A passion to be at the forefront of Geographical oriented research has led me to pursue a master's in Geo-informatics at the University of Muenster, Muenster, Germany.
My interest in the field of Geography was instilled in me by my grandfather, a former marine engineer and sailor, who used to narrate a lot of stories about his travel experiences during my childhood days and this was later nurtured by the influence of my High School teacher's interludes.
With an interest already grounded, I pursued a course in Geography for my undergraduate degree and post-graduate degree. I later chose Germany as the destination for my studies as it is one of the leading countries in Geo-informatics research and also due to the International recognition. I am an awardee of the state scholarship of North-Rhine-Westphalian Ministry for Innovation, Science, Research and Technology.
Muenster is a city in the North-Western part of Germany. It was declared as “The World's Most Liveable City” in 2004, the first German city to get this title. It is known as “Student City” as it has more than 40,000 student inhabitants. It is better known as the “bicycle capital” of Germany. The whole place is interspersed with bicycle tracks and it is the most popular mode of transportation. It has both German and English courses at master's and doctoral level though bachelor courses are only available in German. The German academic year has October and April intake and the application details (http://www.uni-muenster.de/en/international_students/) and scholarship details (http://www.uni-muenster.de/en/international_students/financial_support /index.html) can be found here. Most departments provide student assistant jobs to assist student living expenses. Weekly assignments, team-work, exchange programmes, high research profile and required basic facilities make it one of the popular destinations for students of natural sciences, humanities, medicine, law and business administration.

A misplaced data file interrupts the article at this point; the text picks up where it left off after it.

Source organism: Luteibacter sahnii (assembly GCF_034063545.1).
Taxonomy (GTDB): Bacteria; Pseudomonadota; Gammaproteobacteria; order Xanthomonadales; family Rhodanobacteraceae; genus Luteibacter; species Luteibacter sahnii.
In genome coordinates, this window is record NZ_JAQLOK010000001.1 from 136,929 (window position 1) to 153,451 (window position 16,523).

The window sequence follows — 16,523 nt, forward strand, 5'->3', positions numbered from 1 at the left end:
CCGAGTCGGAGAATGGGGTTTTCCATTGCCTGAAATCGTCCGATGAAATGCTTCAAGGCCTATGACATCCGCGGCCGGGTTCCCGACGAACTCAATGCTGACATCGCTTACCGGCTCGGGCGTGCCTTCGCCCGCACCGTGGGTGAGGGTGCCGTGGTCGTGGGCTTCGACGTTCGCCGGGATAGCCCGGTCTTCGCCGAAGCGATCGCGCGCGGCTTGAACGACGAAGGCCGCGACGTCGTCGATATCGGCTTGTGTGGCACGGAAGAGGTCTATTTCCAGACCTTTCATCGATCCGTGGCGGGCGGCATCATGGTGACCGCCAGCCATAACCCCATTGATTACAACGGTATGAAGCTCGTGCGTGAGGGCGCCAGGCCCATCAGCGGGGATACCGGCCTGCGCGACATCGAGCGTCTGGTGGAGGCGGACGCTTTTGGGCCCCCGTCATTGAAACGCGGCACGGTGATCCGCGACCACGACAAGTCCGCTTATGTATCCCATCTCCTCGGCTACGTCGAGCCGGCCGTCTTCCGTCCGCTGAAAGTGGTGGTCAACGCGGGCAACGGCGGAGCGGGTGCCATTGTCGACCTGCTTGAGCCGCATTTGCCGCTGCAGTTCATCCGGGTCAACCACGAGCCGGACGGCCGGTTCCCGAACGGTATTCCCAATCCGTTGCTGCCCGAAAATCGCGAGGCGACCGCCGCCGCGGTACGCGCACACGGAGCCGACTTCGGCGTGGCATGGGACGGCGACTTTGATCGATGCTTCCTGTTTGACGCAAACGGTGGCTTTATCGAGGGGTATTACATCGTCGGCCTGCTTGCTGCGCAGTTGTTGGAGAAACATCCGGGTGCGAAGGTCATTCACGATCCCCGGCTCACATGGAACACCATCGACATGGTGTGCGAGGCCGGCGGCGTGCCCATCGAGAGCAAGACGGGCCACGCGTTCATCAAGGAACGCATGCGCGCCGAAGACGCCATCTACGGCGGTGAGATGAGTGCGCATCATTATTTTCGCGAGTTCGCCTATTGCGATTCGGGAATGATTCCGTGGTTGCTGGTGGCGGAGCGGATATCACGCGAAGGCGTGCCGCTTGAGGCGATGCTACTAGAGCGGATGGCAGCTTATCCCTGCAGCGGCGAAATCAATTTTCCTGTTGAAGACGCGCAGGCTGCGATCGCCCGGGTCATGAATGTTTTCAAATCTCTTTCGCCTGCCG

The University Campus is not restricted to one place but scattered across the city. Students receive semester tickets in the NRW region which can be used to commute by buses and trains for free. German language is a pre-requisite for daily life here. The Language Centre at the university organises language programmes round the year which is a good place to start learning and meeting new people. “Tandem programmes” are also conducted where students in pairs teach each other a language in which they are well-versed.
The International Office caters to the needs of foreign students (firstname.lastname@example.org). The “Die Brucke” translated as “The Bridge”, a part of the university's international office, advises foreign students, and provides support in matters of accommodation and everyday issues.
The “ Studentwerke” is the focal point for registration for accommodation by incoming students. Affordable accommodation depends on the size and furnishing of rooms. Student houses in most cases include basic furnishing, heating and water facilities, internet and cable connection. Generally three to six months prior registration for rooms is better since student houses are very much in demand due to the large student population in Muenster.
Divya Rajeswari Swaminathan
Master's in Geoinformatics, University of Muenster, Germany